For anyone applying for property through letting and management agents, registration, credit checks, tenant referencing and admin fees can cost the average tenant about £120, with no guarantees of securing the property, only to pay it again when applying for property through another agent. The high deposits demanded as security on accommodation can also set the average household back a further £1000 on average.
Earlier this year, figures released by DWP revealed 1,521,980 tenants in the private rented sector were claiming housing benefit, over a 40% increase on 2008 figures. As demand for available housing stock reach unprecedented levels, rents are rising to all time highs.
The recent LSL property buy to let index reveals rents have again peaked, smashing their way through the £700 barrier and for London tenants rents are now an average £1006 per month. As a result of surging tenant-demand, tenants applicable for housing benefit are being snubbed in favour of working and higher earning tenants.
Lorna Rose, director of TenantID believes fairness should be restored to the private rented sector. “Many tenants on housing benefit are good payers, but are penalised. There is no evidence to suggest that claimants of housing benefit are less likely to pay the rent than tenants who work or on higher incomes.
“Government caps to housing benefit introduced this year on new tenancies has discouraged landlords from accepting tenants on benefits. The TenantID database, which holds information on tenants, such as their rental payment history will give them a fighting chance with landlords. A good payment history will allow them some opportunity when competing with wealthier tenants if they have been good payers.”
The TenantID scheme, launched in March this year has been given a welcome reception from the private rented sector. The free scheme, allows landlords to register tenants, allowing other landlords access to tenant history, reducing the risk of letting properties to bad tenants and deterring tenants from with-holding rent, property damage and breaching tenancy agreements.
A survey last month published by the National Landlords Association revealed 58% of private landlords are withdrawing property from tenants on benefits. Pre-election, the conservative party confirmed that should they form the next government, they would re-instate the option for housing benefit to be made direct to landlords rather than the tenant. As a result of the government’s change of heart once elected, landlords are now refusing property to tenants in receipt of benefit amid concern that rent payments will not be passed on to them.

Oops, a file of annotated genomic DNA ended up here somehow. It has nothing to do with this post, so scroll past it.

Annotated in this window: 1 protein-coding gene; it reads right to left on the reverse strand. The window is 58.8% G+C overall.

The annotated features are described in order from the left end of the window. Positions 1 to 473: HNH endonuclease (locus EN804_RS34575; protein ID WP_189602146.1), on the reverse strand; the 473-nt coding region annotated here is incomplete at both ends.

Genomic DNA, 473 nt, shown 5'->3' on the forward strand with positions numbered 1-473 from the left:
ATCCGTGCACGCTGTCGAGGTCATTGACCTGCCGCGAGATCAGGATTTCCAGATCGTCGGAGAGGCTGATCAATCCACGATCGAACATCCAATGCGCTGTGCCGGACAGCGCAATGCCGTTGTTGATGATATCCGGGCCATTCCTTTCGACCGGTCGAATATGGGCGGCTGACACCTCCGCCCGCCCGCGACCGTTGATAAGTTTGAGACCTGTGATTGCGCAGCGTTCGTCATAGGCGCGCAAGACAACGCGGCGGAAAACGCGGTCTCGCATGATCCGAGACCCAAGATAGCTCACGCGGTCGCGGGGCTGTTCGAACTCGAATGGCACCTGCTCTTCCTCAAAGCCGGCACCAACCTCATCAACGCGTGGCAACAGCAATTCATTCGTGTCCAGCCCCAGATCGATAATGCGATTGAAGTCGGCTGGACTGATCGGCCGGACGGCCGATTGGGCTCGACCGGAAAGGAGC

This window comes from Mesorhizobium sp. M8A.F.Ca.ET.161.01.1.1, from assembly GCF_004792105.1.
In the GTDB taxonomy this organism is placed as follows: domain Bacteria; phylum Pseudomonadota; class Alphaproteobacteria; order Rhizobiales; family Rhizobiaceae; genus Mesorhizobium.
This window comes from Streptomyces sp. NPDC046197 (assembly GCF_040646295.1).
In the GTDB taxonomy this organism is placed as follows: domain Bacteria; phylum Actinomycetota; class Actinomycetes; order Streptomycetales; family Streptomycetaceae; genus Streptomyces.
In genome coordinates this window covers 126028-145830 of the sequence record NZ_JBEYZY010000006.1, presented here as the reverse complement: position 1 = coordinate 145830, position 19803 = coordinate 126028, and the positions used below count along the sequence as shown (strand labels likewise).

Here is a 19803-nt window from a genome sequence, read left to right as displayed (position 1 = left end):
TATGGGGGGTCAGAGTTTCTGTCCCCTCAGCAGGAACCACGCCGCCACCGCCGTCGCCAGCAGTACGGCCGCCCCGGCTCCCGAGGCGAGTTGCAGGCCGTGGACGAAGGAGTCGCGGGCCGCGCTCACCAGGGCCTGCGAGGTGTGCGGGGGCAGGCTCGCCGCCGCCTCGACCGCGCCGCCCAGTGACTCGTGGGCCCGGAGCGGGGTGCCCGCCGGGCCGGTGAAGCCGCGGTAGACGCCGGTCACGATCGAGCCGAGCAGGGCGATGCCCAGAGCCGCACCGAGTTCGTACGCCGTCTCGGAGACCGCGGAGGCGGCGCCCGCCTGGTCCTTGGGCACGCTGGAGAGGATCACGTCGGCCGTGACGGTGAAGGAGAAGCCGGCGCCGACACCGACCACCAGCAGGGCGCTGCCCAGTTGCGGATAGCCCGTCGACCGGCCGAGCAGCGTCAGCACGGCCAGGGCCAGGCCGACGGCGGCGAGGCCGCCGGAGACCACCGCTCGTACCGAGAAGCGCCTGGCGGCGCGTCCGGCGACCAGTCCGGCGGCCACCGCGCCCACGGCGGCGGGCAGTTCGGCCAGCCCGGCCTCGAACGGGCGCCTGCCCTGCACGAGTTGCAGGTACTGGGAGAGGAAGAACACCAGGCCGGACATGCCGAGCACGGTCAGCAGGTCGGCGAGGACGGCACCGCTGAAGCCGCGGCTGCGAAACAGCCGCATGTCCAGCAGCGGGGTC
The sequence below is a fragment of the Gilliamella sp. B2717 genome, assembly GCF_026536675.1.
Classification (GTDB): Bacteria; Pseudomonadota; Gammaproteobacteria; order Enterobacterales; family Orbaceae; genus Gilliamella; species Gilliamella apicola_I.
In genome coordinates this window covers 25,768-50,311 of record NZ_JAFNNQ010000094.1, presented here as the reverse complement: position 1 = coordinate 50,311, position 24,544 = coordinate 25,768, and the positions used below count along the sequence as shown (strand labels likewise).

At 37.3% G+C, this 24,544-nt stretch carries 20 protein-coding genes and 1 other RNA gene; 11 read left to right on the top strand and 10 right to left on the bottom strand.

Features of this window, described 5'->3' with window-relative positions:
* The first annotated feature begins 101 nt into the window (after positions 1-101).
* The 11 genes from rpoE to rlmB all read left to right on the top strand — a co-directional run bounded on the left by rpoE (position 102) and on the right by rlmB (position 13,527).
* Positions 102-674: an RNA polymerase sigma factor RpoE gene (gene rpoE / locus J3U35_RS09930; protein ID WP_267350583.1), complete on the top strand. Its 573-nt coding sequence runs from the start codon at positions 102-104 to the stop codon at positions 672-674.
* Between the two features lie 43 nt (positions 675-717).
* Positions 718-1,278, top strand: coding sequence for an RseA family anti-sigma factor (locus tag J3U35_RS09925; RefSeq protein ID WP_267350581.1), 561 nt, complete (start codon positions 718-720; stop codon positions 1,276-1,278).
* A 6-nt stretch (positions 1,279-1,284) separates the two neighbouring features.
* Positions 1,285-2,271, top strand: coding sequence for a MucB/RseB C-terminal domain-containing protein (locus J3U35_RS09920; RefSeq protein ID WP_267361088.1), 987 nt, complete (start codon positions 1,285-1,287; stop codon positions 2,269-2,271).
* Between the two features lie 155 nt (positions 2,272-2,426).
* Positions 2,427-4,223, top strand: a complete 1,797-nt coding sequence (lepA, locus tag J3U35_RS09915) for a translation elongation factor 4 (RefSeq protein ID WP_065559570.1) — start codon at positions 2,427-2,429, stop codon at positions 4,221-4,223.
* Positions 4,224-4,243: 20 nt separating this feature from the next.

Adding additional fuel to the issue, the new reduced rates of housing benefit set by the DWP has further limited the chances of tenants claiming housing benefit being offered property by private landlords. It is estimated that the caps will cost a landlord an average £600 per year per property, in London considerably more. Considering mass interest shown in available housing in the sector, landlords are able to cherry-pick tenants, with a choice of 5 tenants to each available property.
In order to develop and educate landlords and management agents about housing benefit legislation, the Landlord Information Network (LIN) has been recently established to give professional help. Claire Turner, director of the network said: “Having carried out extensive research with private landlords and letting agents many still believe that “tenants on benefits are not an attractive prospect for a landlord”, in fact many landlords still include ‘No DSS’ in properties to let advertisements, which, effectively, discriminates against 1.5m tenants trying to rent properties in the private rented sector. Many landlords still prefer tenants who work – Why? “Because, according to the landlord, they can pay the rent.
“However contrary to this view, following 26 years experience working with tenants on benefits and their landlords, as long as the landlord has a good understanding of the Housing Benefit Regulations and associated loopholes, letting to tenants on benefits often provides healthy rental rates and good long-term returns for landlords, with tenants who are more likely to achieve secure, long-term and sustainable tenancies.”
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